A Travellerspoint blog

Day 14, Italy - My last day and Pompeii!

Tee hee, that rhymed.


I don't think it's a coincidence that it's taken me so long to write this last post. There won't be one for the day of my flight out because this was the last day we spent sightseeing, unless you include the 40 minute taxi ride to the airport.

We woke up early and went to pick up our second rental car, a baby blue Fiat this time. On the way we stopped for espresso and cream filled croissant, mixing up the menu a bit. Our destination today: Pompeii! Now you can take this trip by train and then bus, which is probably easier but more expensive and less adventurous. Also, the train left at 5 in the morning and we weren’t about that.



Mount Vesuvius from the car

I find it really amazing that there are thousands of people living under Mount Vesuvius. Hell, Napoli is nestled right in its bosom. What I find shocking is that they have a very large and very famous reminder of what happens to civilizations living next to active volcanoes, Pompeii.

We kinda got lost on our way to Pompeii. You know how Garmin's can be. Our Italian Garmin took us to a suburb of Napoli that I wouldn't recommend. I didn't think snapping pictures would do us any favors in our brand new baby blue Fiat with Garmin on the dash but I can tell you we were driving through the projects. It’s funny how universal a thing like that is. I guess people are people no matter what country they live in. Couches on the side of the road, laundry hanging from windows, pieces of bicycles on the street, and many unsavory characters roaming the sidewalks. And you know that they know that you're not from around there.

We did make it to Pompeii though and with no incident. My first impression, BIG. Much, much bigger than I had expected. Also, they are still undergoing excavation work. Still digging up entire portions of the city. You can see steps leading into dirt mounds that haven't been dug up yet. Very, very impressive.





Pompei is very accepting of dogs and you can even "sponsor" a dog for a day in lieu of paying admission. Unfortunately, I didn't know this until we had entered the park. Otherwise, I most likely would have sponsored a cane.


For those who don't know, cause I didn't, during the excavation of Pompeii, they began finding hollow points underneath the ash. After doing sonograms of the area they determined it was human remains that had been encased in ash during the catastrophe. Over the years the bodies had decayed but left perfectly preserved imprints. They've filled these hollow cavities with cement and we now have these molds.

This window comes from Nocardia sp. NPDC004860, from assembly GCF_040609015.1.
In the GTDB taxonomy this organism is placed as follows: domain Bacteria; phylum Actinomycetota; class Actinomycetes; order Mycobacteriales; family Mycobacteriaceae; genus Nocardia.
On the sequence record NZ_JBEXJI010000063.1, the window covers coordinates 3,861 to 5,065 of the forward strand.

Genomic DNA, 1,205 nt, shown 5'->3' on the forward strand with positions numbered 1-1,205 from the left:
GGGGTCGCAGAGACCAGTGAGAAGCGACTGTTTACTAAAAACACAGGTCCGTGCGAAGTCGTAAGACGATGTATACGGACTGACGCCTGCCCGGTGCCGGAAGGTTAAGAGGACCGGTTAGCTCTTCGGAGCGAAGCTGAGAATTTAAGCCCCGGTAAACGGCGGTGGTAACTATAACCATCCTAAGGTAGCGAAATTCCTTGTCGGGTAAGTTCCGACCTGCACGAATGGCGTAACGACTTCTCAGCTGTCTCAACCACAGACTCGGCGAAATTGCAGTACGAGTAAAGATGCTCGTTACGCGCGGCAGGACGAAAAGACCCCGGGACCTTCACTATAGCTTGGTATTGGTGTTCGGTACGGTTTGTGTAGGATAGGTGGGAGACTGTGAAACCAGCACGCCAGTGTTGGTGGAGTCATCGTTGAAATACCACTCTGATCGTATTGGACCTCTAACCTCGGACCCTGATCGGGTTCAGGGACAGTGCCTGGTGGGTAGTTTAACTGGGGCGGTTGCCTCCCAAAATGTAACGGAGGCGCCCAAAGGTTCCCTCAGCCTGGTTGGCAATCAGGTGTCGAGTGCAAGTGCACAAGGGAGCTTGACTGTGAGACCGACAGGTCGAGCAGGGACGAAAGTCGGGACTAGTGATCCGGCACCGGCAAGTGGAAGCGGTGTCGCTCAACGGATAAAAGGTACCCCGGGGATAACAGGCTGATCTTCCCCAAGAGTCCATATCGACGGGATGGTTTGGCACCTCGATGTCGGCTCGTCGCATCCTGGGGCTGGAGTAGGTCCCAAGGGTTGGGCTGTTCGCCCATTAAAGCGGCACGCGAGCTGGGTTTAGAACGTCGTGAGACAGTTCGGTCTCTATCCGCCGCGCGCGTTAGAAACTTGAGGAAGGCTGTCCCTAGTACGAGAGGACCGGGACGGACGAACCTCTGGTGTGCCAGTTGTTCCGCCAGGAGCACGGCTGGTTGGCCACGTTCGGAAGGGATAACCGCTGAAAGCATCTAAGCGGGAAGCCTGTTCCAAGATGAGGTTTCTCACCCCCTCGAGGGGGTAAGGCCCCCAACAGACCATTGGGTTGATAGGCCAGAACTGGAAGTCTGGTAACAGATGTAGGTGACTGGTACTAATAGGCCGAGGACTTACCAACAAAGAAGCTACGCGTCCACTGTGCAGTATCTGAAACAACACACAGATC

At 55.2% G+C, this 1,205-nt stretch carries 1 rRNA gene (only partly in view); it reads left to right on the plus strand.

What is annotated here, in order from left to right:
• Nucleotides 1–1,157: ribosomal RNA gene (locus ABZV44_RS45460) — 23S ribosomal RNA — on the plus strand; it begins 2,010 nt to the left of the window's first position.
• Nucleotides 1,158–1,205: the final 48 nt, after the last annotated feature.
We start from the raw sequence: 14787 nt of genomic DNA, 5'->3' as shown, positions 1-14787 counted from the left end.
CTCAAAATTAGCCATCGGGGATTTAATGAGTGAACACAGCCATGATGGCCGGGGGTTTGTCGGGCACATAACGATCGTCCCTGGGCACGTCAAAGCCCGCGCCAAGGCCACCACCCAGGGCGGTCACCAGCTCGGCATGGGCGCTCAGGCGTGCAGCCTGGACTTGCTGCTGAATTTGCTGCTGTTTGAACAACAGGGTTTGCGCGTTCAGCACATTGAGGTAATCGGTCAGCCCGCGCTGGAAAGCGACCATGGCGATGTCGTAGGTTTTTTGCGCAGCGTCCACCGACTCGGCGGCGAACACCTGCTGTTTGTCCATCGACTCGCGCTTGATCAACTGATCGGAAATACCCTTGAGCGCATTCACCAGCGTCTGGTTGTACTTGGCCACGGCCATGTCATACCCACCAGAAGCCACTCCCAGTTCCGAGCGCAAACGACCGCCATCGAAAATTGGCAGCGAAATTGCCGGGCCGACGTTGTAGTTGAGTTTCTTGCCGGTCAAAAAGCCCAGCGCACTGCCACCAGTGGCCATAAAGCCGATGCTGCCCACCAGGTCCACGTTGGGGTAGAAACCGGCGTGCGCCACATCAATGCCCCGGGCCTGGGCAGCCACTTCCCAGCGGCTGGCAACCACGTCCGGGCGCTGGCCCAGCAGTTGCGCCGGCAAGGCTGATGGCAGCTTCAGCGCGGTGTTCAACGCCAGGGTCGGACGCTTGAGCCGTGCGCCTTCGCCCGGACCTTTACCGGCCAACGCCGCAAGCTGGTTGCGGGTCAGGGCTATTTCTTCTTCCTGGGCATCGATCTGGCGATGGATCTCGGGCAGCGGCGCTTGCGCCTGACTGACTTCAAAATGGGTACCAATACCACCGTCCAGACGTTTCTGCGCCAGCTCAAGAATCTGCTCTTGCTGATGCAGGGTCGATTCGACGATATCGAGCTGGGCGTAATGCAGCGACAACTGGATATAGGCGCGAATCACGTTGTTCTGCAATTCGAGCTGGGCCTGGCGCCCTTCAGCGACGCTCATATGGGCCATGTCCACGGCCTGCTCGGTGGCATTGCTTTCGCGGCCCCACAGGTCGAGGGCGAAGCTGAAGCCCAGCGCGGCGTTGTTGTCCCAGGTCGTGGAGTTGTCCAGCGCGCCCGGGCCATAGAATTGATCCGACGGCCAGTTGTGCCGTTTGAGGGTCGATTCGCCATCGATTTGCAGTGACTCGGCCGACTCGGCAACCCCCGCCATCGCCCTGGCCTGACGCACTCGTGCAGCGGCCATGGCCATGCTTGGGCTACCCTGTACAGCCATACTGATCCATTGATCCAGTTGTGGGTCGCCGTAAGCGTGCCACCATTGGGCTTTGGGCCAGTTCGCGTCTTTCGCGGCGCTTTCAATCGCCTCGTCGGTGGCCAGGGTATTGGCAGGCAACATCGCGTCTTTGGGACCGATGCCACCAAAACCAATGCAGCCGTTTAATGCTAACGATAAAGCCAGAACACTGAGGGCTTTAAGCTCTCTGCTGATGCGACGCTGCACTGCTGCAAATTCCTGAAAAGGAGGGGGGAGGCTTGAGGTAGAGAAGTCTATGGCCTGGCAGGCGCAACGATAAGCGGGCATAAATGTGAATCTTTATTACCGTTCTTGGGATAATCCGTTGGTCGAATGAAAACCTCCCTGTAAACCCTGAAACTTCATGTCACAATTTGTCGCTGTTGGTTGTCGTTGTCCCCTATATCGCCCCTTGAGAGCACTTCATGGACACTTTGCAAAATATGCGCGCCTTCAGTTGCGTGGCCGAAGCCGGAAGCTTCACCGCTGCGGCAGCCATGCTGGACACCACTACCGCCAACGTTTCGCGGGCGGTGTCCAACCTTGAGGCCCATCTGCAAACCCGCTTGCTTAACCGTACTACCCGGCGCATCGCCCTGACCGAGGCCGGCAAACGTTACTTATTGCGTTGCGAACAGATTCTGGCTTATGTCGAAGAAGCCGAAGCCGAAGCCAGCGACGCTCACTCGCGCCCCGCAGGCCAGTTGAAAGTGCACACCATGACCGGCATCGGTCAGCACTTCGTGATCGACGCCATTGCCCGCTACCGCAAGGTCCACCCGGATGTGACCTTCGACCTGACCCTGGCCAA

Bath House

It's amazing what things have been preserved so well over time when others have been completely wiped out.




Temple of Apollo...I think


These remains bothered me the most. I can only imagine curling up in a corner waiting for the end. *shivers* Sorry to be such a Debbie Downer.


The Ancient Cafe



The House of Mysteries, the best preserved building in Pompeii. Known for its Frescos.

All of that is Rosemary. Smelled delicious!




Pompeian Cane saying Ciao Ciao!

The whole experience was impressive, humbling really. Pompeii was an active city for over 300 years, older than our country, and it was wiped out in a day or so. An entire culture and history just gone. Mother nature can be a cagna.

After Pompeii we decided to visit the National Museum in Napoli. Apparently, most of what remains of Pompeii, or at least the really impressive stuff, is held there. They've taken away a lot of more historical artifacts to preserve them. It was this idea that lead us, by car, to the heart of Napoli driving in unbelievable traffic. Absolutely no rules, few traffic lights whose signals were rarely observed, and no lanes. Not even attempts at lanes. Our previous experiences in Roma and Milano paled in comparison.

We ended up not visiting the museum. We already had the impression that Napoli is for the brave tourist and we knew the museum would be closing in less than an hour, but when we saw that the National Museum was covered in graffiti (I particularly enjoyed, "Ti amo Rosemarie"), it sealed the deal. We turned around and went back to Roma. I was letting my hair down and trying poof it up to bring out my Italian. Travis, ginger that he is, stood out a bit.

Sadly, this is where my pictures end because Travis has the second SD card with the remaining pictures from that day. The first SD card we used only held around 1,500 pictures and it reached its max just before the end. We did go and have a very enjoyable dinner that night at the same cafe. We had a three cheese penne and one last pizza. Travis finished it with a dolce of tiramisu and I enjoyed my last gelato.

That was it. This is the end for me. The next day I boarded a plane and 16 hours later I landed in Tampa with severe jet lag and a longing to go back and do it all over again.




Travis has sent me some pictures and he will have his own few posts but I wanted to share how much I appreciate those who have followed this blog and have commented. I've really enjoyed sharing my trip with everyone. It's been better than a Facebook share! <3

Posted by TheMeekOnes 06:15 Archived in Italy

Email this entryFacebookStumbleUpon

Table of contents


Wow. How humbling, yet at the same time, fascinating! I want to see all 1500 pictures you have. We haven't had time to sit down and look at them yet! Love you!

by Michelle (Mom)

Comments on this blog entry are now closed to non-Travellerspoint members. You can still leave a comment if you are a member of Travellerspoint.

Enter your Travellerspoint login details below

( What's this? )

If you aren't a member of Travellerspoint yet, you can join for free.

Join Travellerspoint